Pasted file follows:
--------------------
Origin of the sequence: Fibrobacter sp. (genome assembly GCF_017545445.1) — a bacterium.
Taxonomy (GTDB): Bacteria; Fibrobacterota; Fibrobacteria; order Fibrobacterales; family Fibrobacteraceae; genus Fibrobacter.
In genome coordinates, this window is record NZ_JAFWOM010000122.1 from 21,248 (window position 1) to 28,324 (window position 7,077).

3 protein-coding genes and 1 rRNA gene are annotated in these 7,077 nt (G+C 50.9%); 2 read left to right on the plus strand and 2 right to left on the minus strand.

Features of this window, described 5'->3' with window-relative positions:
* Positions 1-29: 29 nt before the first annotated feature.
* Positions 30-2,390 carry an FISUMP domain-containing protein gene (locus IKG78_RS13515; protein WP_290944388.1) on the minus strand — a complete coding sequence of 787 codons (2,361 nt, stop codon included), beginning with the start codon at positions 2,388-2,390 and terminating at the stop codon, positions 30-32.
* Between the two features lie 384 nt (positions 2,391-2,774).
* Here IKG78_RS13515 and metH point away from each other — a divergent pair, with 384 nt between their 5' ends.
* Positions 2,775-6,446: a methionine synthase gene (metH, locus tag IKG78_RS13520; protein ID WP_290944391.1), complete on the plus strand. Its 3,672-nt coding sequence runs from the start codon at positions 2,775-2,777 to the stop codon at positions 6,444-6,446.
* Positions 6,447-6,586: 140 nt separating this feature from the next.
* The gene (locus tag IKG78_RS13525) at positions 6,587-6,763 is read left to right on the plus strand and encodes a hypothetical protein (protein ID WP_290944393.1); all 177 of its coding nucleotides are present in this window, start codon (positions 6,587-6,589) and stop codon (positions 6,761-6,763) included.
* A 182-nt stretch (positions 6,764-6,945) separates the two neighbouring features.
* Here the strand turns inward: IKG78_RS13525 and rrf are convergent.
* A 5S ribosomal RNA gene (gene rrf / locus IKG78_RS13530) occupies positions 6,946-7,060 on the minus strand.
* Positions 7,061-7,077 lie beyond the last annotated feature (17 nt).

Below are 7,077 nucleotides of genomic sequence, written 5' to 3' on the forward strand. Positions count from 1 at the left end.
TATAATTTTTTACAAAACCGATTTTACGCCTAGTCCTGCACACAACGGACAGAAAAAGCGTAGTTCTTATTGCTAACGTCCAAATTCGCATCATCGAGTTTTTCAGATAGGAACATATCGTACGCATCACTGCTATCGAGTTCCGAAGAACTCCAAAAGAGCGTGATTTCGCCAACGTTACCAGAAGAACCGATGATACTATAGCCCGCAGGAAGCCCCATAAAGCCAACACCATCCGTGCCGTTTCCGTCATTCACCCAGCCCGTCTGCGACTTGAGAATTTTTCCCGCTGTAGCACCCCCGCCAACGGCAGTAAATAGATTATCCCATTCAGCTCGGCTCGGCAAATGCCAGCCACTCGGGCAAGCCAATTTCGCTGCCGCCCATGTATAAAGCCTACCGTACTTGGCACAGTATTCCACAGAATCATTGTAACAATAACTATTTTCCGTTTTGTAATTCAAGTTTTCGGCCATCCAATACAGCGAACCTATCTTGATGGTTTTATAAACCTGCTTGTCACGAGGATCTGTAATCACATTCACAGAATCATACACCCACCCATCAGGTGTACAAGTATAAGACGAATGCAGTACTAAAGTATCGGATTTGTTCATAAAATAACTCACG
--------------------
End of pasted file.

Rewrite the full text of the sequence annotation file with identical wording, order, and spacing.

Origin of the sequence: Fibrobacter sp. (genome assembly GCF_017545445.1) — a bacterium.
Taxonomy (GTDB): Bacteria; Fibrobacterota; Fibrobacteria; order Fibrobacterales; family Fibrobacteraceae; genus Fibrobacter.
In genome coordinates, this window is record NZ_JAFWOM010000122.1 from 21,248 (window position 1) to 28,324 (window position 7,077).

3 protein-coding genes and 1 rRNA gene are annotated in these 7,077 nt (G+C 50.9%); 2 read left to right on the plus strand and 2 right to left on the minus strand.

Features of this window, described 5'->3' with window-relative positions:
* Positions 1-29: 29 nt before the first annotated feature.
* Positions 30-2,390 carry an FISUMP domain-containing protein gene (locus IKG78_RS13515; protein WP_290944388.1) on the minus strand — a complete coding sequence of 787 codons (2,361 nt, stop codon included), beginning with the start codon at positions 2,388-2,390 and terminating at the stop codon, positions 30-32.
* Between the two features lie 384 nt (positions 2,391-2,774).
* Here IKG78_RS13515 and metH point away from each other — a divergent pair, with 384 nt between their 5' ends.
* Positions 2,775-6,446: a methionine synthase gene (metH, locus tag IKG78_RS13520; protein ID WP_290944391.1), complete on the plus strand. Its 3,672-nt coding sequence runs from the start codon at positions 2,775-2,777 to the stop codon at positions 6,444-6,446.
* Positions 6,447-6,586: 140 nt separating this feature from the next.
* The gene (locus tag IKG78_RS13525) at positions 6,587-6,763 is read left to right on the plus strand and encodes a hypothetical protein (protein ID WP_290944393.1); all 177 of its coding nucleotides are present in this window, start codon (positions 6,587-6,589) and stop codon (positions 6,761-6,763) included.
* A 182-nt stretch (positions 6,764-6,945) separates the two neighbouring features.
* Here the strand turns inward: IKG78_RS13525 and rrf are convergent.
* A 5S ribosomal RNA gene (gene rrf / locus IKG78_RS13530) occupies positions 6,946-7,060 on the minus strand.
* Positions 7,061-7,077 lie beyond the last annotated feature (17 nt).

Below are 7,077 nucleotides of genomic sequence, written 5' to 3' on the forward strand. Positions count from 1 at the left end.
TATAATTTTTTACAAAACCGATTTTACGCCTAGTCCTGCACACAACGGACAGAAAAAGCGTAGTTCTTATTGCTAACGTCCAAATTCGCATCATCGAGTTTTTCAGATAGGAACATATCGTACGCATCACTGCTATCGAGTTCCGAAGAACTCCAAAAGAGCGTGATTTCGCCAACGTTACCAGAAGAACCGATGATACTATAGCCCGCAGGAAGCCCCATAAAGCCAACACCATCCGTGCCGTTTCCGTCATTCACCCAGCCCGTCTGCGACTTGAGAATTTTTCCCGCTGTAGCACCCCCGCCAACGGCAGTAAATAGATTATCCCATTCAGCTCGGCTCGGCAAATGCCAGCCACTCGGGCAAGCCAATTTCGCTGCCGCCCATGTATAAAGCCTACCGTACTTGGCACAGTATTCCACAGAATCATTGTAACAATAACTATTTTCCGTTTTGTAATTCAAGTTTTCGGCCATCCAATACAGCGAACCTATCTTGATGGTTTTATAAACCTGCTTGTCACGAGGATCTGTAATCACATTCACAGAATCATACACCCACCCATCAGGTGTACAAGTATAAGACGAATGCAGTACTAAAGTATCGGATTTGTTCATAAAATAACTCACG